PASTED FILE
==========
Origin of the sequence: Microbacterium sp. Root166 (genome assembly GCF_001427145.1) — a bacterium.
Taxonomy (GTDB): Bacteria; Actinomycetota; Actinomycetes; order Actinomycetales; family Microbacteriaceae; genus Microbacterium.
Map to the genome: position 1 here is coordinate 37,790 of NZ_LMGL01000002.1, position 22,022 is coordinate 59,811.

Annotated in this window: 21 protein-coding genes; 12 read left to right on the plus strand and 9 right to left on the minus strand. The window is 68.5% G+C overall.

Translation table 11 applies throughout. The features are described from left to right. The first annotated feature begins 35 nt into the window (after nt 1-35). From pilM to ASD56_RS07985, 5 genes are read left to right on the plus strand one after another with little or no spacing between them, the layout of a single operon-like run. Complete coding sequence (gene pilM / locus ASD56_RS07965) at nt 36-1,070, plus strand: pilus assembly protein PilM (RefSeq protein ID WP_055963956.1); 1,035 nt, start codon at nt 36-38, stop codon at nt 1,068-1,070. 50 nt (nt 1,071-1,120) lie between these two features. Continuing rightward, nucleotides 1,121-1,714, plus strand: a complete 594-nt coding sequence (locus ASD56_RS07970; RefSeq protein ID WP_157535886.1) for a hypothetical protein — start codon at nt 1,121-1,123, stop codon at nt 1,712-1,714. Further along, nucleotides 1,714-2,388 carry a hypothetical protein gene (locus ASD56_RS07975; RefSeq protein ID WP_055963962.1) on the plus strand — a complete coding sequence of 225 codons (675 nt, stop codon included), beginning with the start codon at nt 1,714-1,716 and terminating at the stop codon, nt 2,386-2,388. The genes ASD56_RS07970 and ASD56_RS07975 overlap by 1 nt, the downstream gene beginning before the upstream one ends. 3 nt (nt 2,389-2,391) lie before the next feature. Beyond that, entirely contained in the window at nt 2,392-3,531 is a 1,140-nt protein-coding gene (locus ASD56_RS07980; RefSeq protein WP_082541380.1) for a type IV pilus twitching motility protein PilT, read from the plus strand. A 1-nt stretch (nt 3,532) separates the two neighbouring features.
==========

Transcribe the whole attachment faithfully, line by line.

Origin of the sequence: Microbacterium sp. Root166 (genome assembly GCF_001427145.1) — a bacterium.
Taxonomy (GTDB): Bacteria; Actinomycetota; Actinomycetes; order Actinomycetales; family Microbacteriaceae; genus Microbacterium.
Map to the genome: position 1 here is coordinate 37,790 of NZ_LMGL01000002.1, position 22,022 is coordinate 59,811.

Annotated in this window: 21 protein-coding genes; 12 read left to right on the plus strand and 9 right to left on the minus strand. The window is 68.5% G+C overall.

Translation table 11 applies throughout. The features are described from left to right. The first annotated feature begins 35 nt into the window (after nt 1-35). From pilM to ASD56_RS07985, 5 genes are read left to right on the plus strand one after another with little or no spacing between them, the layout of a single operon-like run. Complete coding sequence (gene pilM / locus ASD56_RS07965) at nt 36-1,070, plus strand: pilus assembly protein PilM (RefSeq protein ID WP_055963956.1); 1,035 nt, start codon at nt 36-38, stop codon at nt 1,068-1,070. 50 nt (nt 1,071-1,120) lie between these two features. Continuing rightward, nucleotides 1,121-1,714, plus strand: a complete 594-nt coding sequence (locus ASD56_RS07970; RefSeq protein ID WP_157535886.1) for a hypothetical protein — start codon at nt 1,121-1,123, stop codon at nt 1,712-1,714. Further along, nucleotides 1,714-2,388 carry a hypothetical protein gene (locus ASD56_RS07975; RefSeq protein ID WP_055963962.1) on the plus strand — a complete coding sequence of 225 codons (675 nt, stop codon included), beginning with the start codon at nt 1,714-1,716 and terminating at the stop codon, nt 2,386-2,388. The genes ASD56_RS07970 and ASD56_RS07975 overlap by 1 nt, the downstream gene beginning before the upstream one ends. 3 nt (nt 2,389-2,391) lie before the next feature. Beyond that, entirely contained in the window at nt 2,392-3,531 is a 1,140-nt protein-coding gene (locus ASD56_RS07980; RefSeq protein WP_082541380.1) for a type IV pilus twitching motility protein PilT, read from the plus strand. A 1-nt stretch (nt 3,532) separates the two neighbouring features.